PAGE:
Cisco Systems: Solving Business Problems Through CollaborationPerhaps you’ve heard of Cisco Systems. It’s the company that runs those catchy ?Human Network? ads. It also produces those familiar Linksys wireless Internet routers and owns Pure Digital Technologies, the company that makes the trendy Flip video cameras. But most of what Cisco sells is not for regular consumers like you and me. Cisco is a tried and true B-to-B company. In fact, it earned honors as B to B magazine’s 2009 ?marketer of the year.? Three-quarters of Cisco’s sales are in routers, switches, and advanced network technologies—the things that keep data moving around cyberspace 24/7. But over the past decade, in addition to all that hardware, Cisco has pioneered the next generation of Internet networking tools, from cybersecurity to set- top boxes to videoconferencing. But this story is about much more than just a tech giant that makes equipment and software that companies need to run their Internet and intranet activities. It’s about a forward-thinking firm that has transitioned from a manufacturer to a leadership consultancy. To make that happen, Cisco has perfected one major concept that seems to drive both its own business and its interactions with customer organizations— collaboration. Cisco is all about collaborating with its clients in order to help those clients better collaborate employees, suppliers, partners, and customers.possible but also is the foremost expert on how to use it. All this collaboration has helped Cisco’s business explode, hitting $36 billion last year. Cisco’s advertising campaign, ?Human Network Effect,? illustrates the company’s philosophy. The campaign highlights the benefits that come to organizations that use their people networks more effectively. According to Susan Bostrom, Cisco’s chief marketing officer, the pragmatic campaign helps customers understand how Cisco’s technologies can save them money, bring products to market faster, and even have an impact on the environment. At the same time it has communicated why customers need Cisco’s products and services, the campaign has helped Cisco become the 14th most valuable brand in the world. Chambers tells the story of how Cisco began its transition from hardware into services. ?Our customers literally pulled us kicking and screaming into providing consultancy,? says Chambers. Some years ago, the CEO of financial services company USAA asked Chambers to help the company figure out what to do with the Internet. Chambers replied that Cisco wasn’t in the Web consulting business. But when USAA committed to giving all its networking business to Cisco if it would take the job, Chambers proclaimed, ?We are in that business!?Now Cisco has both the products and the knowledge to help other companies succeed on the Internet. Cisco itself is the best model of how to use its products to network and collaborate on the Web, so who better to help other companies do it? A turning point for Chambers in further understanding the impact that Cisco can have on clients was the major earthquake in China in 2008. Tae Yoo, a 19-year Cisco veteran, supervises the company’s social responsibility efforts and sits on the China strategy board and the emerging-countries council. ?I had always been a believer in collaboration,? she says, but after the earthquake, ?I saw it really happen. Our local team immediately mobilized, checking in with employees, customers, and [nongovernmental organization] NGO partners. The council got people on the phone, on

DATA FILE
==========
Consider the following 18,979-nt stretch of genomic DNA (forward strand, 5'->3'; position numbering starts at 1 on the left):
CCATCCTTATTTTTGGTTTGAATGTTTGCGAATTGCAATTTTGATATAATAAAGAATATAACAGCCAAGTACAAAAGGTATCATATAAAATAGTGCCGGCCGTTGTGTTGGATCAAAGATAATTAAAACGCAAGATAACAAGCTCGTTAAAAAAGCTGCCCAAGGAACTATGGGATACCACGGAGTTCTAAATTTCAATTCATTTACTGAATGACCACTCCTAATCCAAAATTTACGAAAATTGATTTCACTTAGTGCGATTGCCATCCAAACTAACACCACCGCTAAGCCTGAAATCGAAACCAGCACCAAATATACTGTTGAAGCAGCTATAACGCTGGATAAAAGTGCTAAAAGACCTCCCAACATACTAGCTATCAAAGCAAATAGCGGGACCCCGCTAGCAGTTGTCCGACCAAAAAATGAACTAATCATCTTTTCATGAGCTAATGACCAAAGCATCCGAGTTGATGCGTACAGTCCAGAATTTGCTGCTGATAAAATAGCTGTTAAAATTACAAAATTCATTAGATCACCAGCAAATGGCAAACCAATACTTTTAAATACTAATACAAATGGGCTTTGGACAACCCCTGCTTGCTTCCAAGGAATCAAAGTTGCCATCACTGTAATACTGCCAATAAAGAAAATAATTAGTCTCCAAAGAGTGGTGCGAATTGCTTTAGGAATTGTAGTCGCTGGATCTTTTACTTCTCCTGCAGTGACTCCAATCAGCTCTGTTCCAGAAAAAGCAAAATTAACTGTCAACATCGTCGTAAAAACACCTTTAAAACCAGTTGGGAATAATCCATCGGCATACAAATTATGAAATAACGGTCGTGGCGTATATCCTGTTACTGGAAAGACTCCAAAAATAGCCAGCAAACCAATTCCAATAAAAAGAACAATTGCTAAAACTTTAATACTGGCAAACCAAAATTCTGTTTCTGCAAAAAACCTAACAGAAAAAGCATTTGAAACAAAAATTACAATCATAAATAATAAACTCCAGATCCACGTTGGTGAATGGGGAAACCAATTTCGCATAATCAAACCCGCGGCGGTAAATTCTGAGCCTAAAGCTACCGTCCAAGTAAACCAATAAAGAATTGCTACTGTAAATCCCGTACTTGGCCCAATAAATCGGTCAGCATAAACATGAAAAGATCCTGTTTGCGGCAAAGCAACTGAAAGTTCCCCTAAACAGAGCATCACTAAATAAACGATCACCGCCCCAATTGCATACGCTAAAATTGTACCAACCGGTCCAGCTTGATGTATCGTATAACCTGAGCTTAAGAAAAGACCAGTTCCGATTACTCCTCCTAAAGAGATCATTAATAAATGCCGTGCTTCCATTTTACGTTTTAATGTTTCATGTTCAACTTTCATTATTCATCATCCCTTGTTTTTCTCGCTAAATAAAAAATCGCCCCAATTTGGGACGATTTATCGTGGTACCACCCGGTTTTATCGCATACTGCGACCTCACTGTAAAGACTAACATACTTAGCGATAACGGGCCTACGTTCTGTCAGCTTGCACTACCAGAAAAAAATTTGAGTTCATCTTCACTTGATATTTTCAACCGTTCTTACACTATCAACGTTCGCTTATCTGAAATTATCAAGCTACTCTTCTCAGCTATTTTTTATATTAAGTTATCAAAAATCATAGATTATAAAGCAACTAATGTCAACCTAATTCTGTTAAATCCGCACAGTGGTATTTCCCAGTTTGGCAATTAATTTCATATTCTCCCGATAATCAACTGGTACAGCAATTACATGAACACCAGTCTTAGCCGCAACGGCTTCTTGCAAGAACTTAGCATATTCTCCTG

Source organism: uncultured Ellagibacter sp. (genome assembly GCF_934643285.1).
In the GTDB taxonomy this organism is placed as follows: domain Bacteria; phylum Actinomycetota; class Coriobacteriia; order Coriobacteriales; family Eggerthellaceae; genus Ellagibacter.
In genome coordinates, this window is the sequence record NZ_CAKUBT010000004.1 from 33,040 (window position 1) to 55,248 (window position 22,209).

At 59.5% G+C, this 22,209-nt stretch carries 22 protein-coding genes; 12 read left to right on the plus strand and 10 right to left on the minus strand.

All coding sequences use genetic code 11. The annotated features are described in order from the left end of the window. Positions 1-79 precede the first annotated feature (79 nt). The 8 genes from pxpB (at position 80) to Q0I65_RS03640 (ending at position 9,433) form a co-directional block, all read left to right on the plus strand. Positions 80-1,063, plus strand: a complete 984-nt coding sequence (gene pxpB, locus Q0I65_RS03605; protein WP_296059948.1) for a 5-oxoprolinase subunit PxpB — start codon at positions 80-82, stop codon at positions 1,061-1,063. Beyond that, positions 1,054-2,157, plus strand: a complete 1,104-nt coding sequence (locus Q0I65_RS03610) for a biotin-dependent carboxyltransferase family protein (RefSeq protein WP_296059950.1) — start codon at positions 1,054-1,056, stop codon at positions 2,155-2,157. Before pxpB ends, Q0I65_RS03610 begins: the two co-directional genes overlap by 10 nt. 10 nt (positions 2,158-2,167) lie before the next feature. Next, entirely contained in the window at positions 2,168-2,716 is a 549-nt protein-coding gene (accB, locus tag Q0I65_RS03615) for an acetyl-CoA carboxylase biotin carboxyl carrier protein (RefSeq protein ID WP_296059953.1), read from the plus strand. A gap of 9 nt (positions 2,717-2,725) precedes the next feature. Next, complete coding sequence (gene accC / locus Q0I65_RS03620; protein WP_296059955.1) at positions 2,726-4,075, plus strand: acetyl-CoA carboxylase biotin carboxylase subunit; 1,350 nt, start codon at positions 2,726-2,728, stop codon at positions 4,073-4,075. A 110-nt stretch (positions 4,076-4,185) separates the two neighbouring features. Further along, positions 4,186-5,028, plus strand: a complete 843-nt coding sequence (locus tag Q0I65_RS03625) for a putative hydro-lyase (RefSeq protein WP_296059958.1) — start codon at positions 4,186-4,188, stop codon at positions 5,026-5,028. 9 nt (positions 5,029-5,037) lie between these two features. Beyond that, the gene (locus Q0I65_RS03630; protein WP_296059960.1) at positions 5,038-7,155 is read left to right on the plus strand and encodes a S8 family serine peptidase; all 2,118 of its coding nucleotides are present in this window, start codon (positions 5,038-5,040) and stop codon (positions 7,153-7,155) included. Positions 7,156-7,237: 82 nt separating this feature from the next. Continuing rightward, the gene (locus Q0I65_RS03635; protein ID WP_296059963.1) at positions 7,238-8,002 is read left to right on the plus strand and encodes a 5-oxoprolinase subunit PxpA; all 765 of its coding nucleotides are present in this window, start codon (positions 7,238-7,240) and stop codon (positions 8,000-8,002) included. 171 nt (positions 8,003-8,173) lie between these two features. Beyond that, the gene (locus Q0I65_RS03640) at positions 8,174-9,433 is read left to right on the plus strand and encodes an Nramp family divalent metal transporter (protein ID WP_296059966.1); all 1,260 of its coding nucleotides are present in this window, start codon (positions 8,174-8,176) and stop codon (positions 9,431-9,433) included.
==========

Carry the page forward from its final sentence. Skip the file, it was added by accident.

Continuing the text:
, to give us a complete assessment of what was happening locally. We connected West China Hospital to a specialized trauma center in Maryland via the network.? High- level medical centers from the other side of the world were able to weigh in on diagnostics remotely. Cisco employees were on the ground helping rural areasCOLLABORATIONWITHOUTJohn Chambers became the CEO of Cisco in 1995, when annual revenues were a mere $1.2 billion. He successfully directed the growth of Cisco as a hardware provider. But following the dotcom bust in 2000, he knew the world was a different place. In response, he engineered a massive, radical, and often bumpy reorganization of the company. Chambers turned Cisco inside out, creating a culture of 63,000 employees that truly thrives on collaboration. As such, Cisco is the perfect laboratory for developing and using the collaboration tools that it subsequently sells to external clients. Cisco not only manufactures the hardware and software that makes collaborationWITHIN AND1